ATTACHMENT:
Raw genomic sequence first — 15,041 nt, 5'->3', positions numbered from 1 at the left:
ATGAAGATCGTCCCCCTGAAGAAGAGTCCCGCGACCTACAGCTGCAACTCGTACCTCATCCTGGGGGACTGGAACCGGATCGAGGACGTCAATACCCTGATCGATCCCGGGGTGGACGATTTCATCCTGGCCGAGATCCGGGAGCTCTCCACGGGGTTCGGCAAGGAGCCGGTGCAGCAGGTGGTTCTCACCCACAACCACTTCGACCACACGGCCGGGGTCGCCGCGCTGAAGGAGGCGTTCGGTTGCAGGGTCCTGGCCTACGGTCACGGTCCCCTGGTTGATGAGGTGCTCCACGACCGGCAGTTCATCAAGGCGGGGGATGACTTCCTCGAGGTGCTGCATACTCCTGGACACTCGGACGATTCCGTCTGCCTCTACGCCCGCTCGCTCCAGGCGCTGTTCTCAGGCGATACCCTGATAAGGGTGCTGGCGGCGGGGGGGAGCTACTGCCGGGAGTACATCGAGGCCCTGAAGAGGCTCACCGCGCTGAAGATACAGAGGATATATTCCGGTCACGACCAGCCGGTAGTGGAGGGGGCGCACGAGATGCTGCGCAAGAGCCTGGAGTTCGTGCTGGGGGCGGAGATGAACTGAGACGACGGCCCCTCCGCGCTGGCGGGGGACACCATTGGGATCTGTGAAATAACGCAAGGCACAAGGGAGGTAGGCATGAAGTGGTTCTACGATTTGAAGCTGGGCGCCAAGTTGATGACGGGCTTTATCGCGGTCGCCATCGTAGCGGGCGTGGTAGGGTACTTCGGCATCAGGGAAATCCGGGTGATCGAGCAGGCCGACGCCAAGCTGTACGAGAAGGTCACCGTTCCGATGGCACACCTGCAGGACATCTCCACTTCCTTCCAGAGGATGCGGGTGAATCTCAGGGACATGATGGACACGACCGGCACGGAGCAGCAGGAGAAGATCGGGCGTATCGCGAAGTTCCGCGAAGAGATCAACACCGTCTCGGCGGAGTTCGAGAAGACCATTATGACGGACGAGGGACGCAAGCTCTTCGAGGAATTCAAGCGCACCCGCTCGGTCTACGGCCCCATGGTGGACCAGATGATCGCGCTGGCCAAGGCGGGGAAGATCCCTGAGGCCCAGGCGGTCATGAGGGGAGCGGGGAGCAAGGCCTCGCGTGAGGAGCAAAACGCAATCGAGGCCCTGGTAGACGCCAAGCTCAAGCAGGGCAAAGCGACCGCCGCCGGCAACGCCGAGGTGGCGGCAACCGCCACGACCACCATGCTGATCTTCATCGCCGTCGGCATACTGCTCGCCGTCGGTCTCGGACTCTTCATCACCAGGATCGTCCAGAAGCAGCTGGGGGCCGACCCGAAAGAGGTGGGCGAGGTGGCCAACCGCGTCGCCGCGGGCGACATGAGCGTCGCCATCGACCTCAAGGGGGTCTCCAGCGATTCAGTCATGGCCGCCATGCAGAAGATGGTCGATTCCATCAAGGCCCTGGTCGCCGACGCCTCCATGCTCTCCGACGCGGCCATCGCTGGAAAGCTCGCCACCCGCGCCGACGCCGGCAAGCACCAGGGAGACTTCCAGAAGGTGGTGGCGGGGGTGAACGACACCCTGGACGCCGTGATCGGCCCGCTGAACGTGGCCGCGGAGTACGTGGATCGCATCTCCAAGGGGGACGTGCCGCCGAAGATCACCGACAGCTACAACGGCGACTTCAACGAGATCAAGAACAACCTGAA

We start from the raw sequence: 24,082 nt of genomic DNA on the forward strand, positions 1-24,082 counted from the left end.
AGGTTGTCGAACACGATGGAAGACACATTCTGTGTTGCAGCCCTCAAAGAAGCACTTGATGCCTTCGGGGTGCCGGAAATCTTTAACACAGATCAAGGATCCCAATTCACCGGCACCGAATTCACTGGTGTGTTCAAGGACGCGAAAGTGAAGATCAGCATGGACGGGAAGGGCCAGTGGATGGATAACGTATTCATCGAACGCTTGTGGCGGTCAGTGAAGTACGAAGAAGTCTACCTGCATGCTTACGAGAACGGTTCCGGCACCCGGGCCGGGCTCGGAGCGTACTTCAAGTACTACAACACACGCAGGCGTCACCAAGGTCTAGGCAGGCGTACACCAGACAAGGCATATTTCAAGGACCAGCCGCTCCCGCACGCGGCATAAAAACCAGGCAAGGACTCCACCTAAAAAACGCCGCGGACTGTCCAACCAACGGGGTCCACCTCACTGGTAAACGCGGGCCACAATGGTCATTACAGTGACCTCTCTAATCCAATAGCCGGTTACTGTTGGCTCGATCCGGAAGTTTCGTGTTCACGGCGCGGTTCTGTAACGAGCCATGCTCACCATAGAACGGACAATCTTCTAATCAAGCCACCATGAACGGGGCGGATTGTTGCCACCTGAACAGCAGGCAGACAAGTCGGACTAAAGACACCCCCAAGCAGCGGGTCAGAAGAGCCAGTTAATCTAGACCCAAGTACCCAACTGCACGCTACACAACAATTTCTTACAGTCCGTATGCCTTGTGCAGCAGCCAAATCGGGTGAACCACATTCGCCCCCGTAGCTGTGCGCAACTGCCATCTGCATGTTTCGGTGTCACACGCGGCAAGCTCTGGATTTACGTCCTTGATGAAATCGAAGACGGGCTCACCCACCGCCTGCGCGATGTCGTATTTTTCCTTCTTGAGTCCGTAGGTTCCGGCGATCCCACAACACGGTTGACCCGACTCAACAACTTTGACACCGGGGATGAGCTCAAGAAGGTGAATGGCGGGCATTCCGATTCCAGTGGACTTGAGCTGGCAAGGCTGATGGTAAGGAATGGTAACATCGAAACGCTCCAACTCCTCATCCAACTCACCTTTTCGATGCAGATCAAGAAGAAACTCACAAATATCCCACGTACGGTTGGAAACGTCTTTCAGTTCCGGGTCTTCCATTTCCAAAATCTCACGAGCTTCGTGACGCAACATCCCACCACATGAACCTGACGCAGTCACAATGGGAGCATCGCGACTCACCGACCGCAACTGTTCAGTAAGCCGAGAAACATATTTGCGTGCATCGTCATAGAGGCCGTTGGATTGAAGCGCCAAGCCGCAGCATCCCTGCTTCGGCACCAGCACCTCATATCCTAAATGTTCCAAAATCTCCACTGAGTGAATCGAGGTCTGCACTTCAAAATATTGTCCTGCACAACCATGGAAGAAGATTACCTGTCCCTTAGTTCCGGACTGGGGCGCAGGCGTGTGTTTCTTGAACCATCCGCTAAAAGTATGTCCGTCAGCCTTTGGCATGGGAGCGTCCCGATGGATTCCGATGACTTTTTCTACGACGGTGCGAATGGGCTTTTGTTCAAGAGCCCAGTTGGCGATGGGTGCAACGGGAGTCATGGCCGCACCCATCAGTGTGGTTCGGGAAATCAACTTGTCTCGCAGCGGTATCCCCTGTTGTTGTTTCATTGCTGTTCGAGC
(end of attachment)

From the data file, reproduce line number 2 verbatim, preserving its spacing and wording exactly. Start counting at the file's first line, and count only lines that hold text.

ATGAAGATCGTCCCCCTGAAGAAGAGTCCCGCGACCTACAGCTGCAACTCGTACCTCATCCTGGGGGACTGGAACCGGATCGAGGACGTCAATACCCTGATCGATCCCGGGGTGGACGATTTCATCCTGGCCGAGATCCGGGAGCTCTCCACGGGGTTCGGCAAGGAGCCGGTGCAGCAGGTGGTTCTCACCCACAACCACTTCGACCACACGGCCGGGGTCGCCGCGCTGAAGGAGGCGTTCGGTTGCAGGGTCCTGGCCTACGGTCACGGTCCCCTGGTTGATGAGGTGCTCCACGACCGGCAGTTCATCAAGGCGGGGGATGACTTCCTCGAGGTGCTGCATACTCCTGGACACTCGGACGATTCCGTCTGCCTCTACGCCCGCTCGCTCCAGGCGCTGTTCTCAGGCGATACCCTGATAAGGGTGCTGGCGGCGGGGGGGAGCTACTGCCGGGAGTACATCGAGGCCCTGAAGAGGCTCACCGCGCTGAAGATACAGAGGATATATTCCGGTCACGACCAGCCGGTAGTGGAGGGGGCGCACGAGATGCTGCGCAAGAGCCTGGAGTTCGTGCTGGGGGCGGAGATGAACTGAGACGACGGCCCCTCCGCGCTGGCGGGGGACACCATTGGGATCTGTGAAATAACGCAAGGCACAAGGGAGGTAGGCATGAAGTGGTTCTACGATTTGAAGCTGGGCGCCAAGTTGATGACGGGCTTTATCGCGGTCGCCATCGTAGCGGGCGTGGTAGGGTACTTCGGCATCAGGGAAATCCGGGTGATCGAGCAGGCCGACGCCAAGCTGTACGAGAAGGTCACCGTTCCGATGGCACACCTGCAGGACATCTCCACTTCCTTCCAGAGGATGCGGGTGAATCTCAGGGACATGATGGACACGACCGGCACGGAGCAGCAGGAGAAGATCGGGCGTATCGCGAAGTTCCGCGAAGAGATCAACACCGTCTCGGCGGAGTTCGAGAAGACCATTATGACGGACGAGGGACGCAAGCTCTTCGAGGAATTCAAGCGCACCCGCTCGGTCTACGGCCCCATGGTGGACCAGATGATCGCGCTGGCCAAGGCGGGGAAGATCCCTGAGGCCCAGGCGGTCATGAGGGGAGCGGGGAGCAAGGCCTCGCGTGAGGAGCAAAACGCAATCGAGGCCCTGGTAGACGCCAAGCTCAAGCAGGGCAAAGCGACCGCCGCCGGCAACGCCGAGGTGGCGGCAACCGCCACGACCACCATGCTGATCTTCATCGCCGTCGGCATACTGCTCGCCGTCGGTCTCGGACTCTTCATCACCAGGATCGTCCAGAAGCAGCTGGGGGCCGACCCGAAAGAGGTGGGCGAGGTGGCCAACCGCGTCGCCGCGGGCGACATGAGCGTCGCCATCGACCTCAAGGGGGTCTCCAGCGATTCAGTCATGGCCGCCATGCAGAAGATGGTCGATTCCATCAAGGCCCTGGTCGCCGACGCCTCCATGCTCTCCGACGCGGCCATCGCTGGAAAGCTCGCCACCCGCGCCGACGCCGGCAAGCACCAGGGAGACTTCCAGAAGGTGGTGGCGGGGGTGAACGACACCCTGGACGCCGTGATCGGCCCGCTGAACGTGGCCGCGGAGTACGTGGATCGCATCTCCAAGGGGGACGTGCCGCCGAAGATCACCGACAGCTACAACGGCGACTTCAACGAGATCAAGAACAACCTGAA